Gay and civil liberties groups are asking members of the Senate Judiciary Committee to question Elena Kagan, a nominee for the US Supreme Court, about her views on religious liberty after memos and emails from her time in the Clinton administration suggested she may believe that religious beliefs trump anti-discrimination laws.
“We’re urging the committee to inquire into her current beliefs on that issue,” Michael Cole, a spokesman for the Human Rights Campaign, the nation’s largest gay lobby, wrote in an email.
Kagan served in the Clinton White House from 1995 through 1999, and the Clinton Library has released tens of thousands of documents from her time there since President Barack Obama nominated her on May 10 to replace Justice John Paul Stevens on the nation’s highest court.
In a 1996 memo, Kagan urged the Clinton administration to join religious conservatives in asking the US Supreme Court to review and reverse a California Supreme Court ruling finding that the state’s anti-discrimination law overcame a landlord’s religious objections to renting to an unmarried couple.
Calling the court’s decision “quite outrageous,” Kagan wrote “[G]iven the importance of this issue to the President and the danger this decision poses to [the Religious Freedom Restoration Act’s] guarantee of religious freedom in the State of California, I think there is an argument to be made for urging the Court to review and reverse the decision.”
The landlord, who was represented by a pro bono attorney from the right-wing Concerned Women For America, refused to rent an apartment to the couple in 1987. The couple sued in state court, citing a California law that barred discrimination based on marital status. Lambda Legal, the gay rights law firm, filed a brief on behalf of the couple.
Following the 1996 ruling from California’s highest court, a lawyer representing a coalition that included groups that are still some of the most ardent opponents of the gay community contacted Kagan apparently seeking to have the Clinton administration join their effort to have the US Supreme Court take the case. The administration did not join that petition, and the court did not hear the case.
The 1993 federal Religious Freedom Restoration Act (RFRA), which was meant to strike “sensible balances between religious liberty and competing prior governmental interests,” was considered in a separate case by the US Supreme Court, and in 1997 the court held that RFRA could not apply to state and local laws, only federal law.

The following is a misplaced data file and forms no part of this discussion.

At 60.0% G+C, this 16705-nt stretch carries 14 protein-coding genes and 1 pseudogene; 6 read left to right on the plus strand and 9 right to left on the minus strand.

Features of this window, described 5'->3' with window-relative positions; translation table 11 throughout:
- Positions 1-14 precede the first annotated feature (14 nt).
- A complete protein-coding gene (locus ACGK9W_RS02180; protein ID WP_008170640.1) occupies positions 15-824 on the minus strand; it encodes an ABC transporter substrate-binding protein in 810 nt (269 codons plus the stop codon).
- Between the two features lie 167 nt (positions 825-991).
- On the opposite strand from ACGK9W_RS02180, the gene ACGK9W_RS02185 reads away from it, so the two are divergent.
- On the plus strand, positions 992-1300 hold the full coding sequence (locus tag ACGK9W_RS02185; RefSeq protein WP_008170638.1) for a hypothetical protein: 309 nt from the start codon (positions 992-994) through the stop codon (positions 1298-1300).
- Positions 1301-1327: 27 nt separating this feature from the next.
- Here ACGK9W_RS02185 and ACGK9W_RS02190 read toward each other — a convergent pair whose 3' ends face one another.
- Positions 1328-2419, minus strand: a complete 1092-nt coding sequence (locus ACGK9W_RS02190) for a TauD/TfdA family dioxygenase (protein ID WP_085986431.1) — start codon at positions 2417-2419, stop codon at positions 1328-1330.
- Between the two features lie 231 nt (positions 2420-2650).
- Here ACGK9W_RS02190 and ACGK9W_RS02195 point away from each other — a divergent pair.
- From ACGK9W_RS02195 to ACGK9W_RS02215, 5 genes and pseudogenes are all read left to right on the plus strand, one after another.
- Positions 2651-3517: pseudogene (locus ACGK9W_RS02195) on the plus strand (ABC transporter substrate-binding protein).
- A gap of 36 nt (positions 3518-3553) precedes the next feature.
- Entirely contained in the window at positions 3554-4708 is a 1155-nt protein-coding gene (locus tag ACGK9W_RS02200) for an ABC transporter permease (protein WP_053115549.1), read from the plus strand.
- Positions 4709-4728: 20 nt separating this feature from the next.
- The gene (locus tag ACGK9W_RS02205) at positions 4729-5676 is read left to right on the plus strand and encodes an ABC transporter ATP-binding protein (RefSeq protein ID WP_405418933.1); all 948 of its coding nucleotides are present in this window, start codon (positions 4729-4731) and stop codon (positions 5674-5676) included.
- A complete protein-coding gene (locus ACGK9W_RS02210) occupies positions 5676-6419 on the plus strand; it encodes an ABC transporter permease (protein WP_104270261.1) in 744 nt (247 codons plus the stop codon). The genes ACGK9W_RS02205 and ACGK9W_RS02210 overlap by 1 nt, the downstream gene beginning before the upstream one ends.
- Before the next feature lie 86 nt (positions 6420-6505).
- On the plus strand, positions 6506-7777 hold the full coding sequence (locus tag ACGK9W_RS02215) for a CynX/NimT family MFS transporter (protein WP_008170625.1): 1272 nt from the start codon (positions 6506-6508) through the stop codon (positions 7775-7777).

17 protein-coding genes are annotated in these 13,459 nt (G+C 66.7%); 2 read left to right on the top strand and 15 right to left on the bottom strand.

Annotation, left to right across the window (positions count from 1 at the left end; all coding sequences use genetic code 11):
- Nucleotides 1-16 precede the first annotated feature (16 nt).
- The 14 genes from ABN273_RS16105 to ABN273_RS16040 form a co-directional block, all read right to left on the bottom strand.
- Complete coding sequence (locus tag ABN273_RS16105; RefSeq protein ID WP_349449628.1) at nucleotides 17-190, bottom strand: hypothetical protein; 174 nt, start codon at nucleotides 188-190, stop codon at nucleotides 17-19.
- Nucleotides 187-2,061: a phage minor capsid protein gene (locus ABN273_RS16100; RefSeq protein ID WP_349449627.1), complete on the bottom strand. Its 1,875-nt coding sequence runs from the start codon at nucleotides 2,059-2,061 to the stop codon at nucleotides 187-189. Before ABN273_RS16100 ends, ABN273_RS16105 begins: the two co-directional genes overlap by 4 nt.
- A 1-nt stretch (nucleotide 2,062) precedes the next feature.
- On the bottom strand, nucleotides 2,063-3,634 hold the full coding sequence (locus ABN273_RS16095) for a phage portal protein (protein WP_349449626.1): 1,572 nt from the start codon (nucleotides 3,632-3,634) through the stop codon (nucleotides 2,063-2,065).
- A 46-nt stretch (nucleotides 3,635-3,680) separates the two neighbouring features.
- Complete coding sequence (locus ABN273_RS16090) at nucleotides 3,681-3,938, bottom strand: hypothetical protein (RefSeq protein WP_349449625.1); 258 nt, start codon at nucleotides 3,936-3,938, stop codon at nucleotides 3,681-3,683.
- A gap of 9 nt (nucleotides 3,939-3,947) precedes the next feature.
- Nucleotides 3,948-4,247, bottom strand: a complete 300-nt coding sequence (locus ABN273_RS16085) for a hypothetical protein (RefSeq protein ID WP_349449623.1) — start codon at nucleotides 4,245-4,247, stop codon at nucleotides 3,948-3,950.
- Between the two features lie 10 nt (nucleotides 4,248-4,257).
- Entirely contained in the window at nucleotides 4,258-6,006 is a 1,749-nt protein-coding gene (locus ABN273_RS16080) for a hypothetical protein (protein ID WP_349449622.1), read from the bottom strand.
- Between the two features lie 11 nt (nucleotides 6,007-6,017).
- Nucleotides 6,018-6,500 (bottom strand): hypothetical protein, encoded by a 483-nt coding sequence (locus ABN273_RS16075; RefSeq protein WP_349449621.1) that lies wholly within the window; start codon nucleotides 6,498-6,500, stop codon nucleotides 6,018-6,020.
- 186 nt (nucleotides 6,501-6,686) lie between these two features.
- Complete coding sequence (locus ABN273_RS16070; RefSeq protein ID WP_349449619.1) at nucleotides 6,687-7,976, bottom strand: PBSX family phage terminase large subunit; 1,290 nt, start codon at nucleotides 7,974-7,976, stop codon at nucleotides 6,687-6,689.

Two years later, Congress took up the Religious Liberty Protection Act (RLPA), which was meant to address the court’s objections in the 1997 case. Gay groups joined fair housing, disability, and civil rights groups seeking to amend the law to exempt discrimination laws from RLPA’s provisions. Kagan, who became the solicitor general in the Obama administration, acted as negotiator on behalf of the administration with different sides in the legislative battle.
“We had a meeting with the religious groups yesterday and are having a meeting with the gay groups Monday to see whether we can work out some kind of rapprochment (sp?),” she wrote in a 1999 memo circulated within the administration. “We’ll let you know as soon as it’s safe to go back in the water.”
In that memo, Kagan was advising then Vice President Al Gore to not take a position on the bill until that rapprochement was achieved. It never was. The bill passed the House in July of 1999, but never had a vote in the Senate.
“I’m the biggest fan of RFRA (now RLPA) in this building, but you should not take this advice right now,” Kagan wrote in the memo. “You’ll have a gay/ lesbian firestorm on your hands. (Alternatively, if you come out for a version of RFRA that has a civil rights carve-out, you’ll have a religious groups firestorm on your hands.)”
The fact that Kagan apparently backed religious exemptions to discrimination laws disturbed HRC.
“State anti-discrimination laws that promote equality and address unequal treatment are critical to LGBT Americans, particularly in the absence of strong federal protections,” Cole wrote. “It’s troubling that Elena Kagan questioned the judgment of upholding this California statute and we urge the Senate Judiciary Committee to question Kagan’s current beliefs on the validity of state anti-discrimination statutes and religious liberty.”
On June 21, the American Civil Liberties Union (ACLU), which does not take a position on nominees, released a report that detailed Kagan’s views on various issues. That report was sent to Judiciary Committee members.
“We’re urging senators to explore all of these civil liberties, civil right issues,” said Christopher Anders, senior legislative counsel at the ACLU. In his view, the Kagan documents are unclear.
“Reading these emails on their own, there are lots of different ways you can interpret what she said,” Anders said.
Lambda Legal was still reviewing material on Kagan and would not comment until that process was finished.
Requests for comment from Vermont Democratic Senator Patrick Leahy, the Judiciary Committee chair, and New York Democrat Charles Schumer, a committee member, were not returned by press time.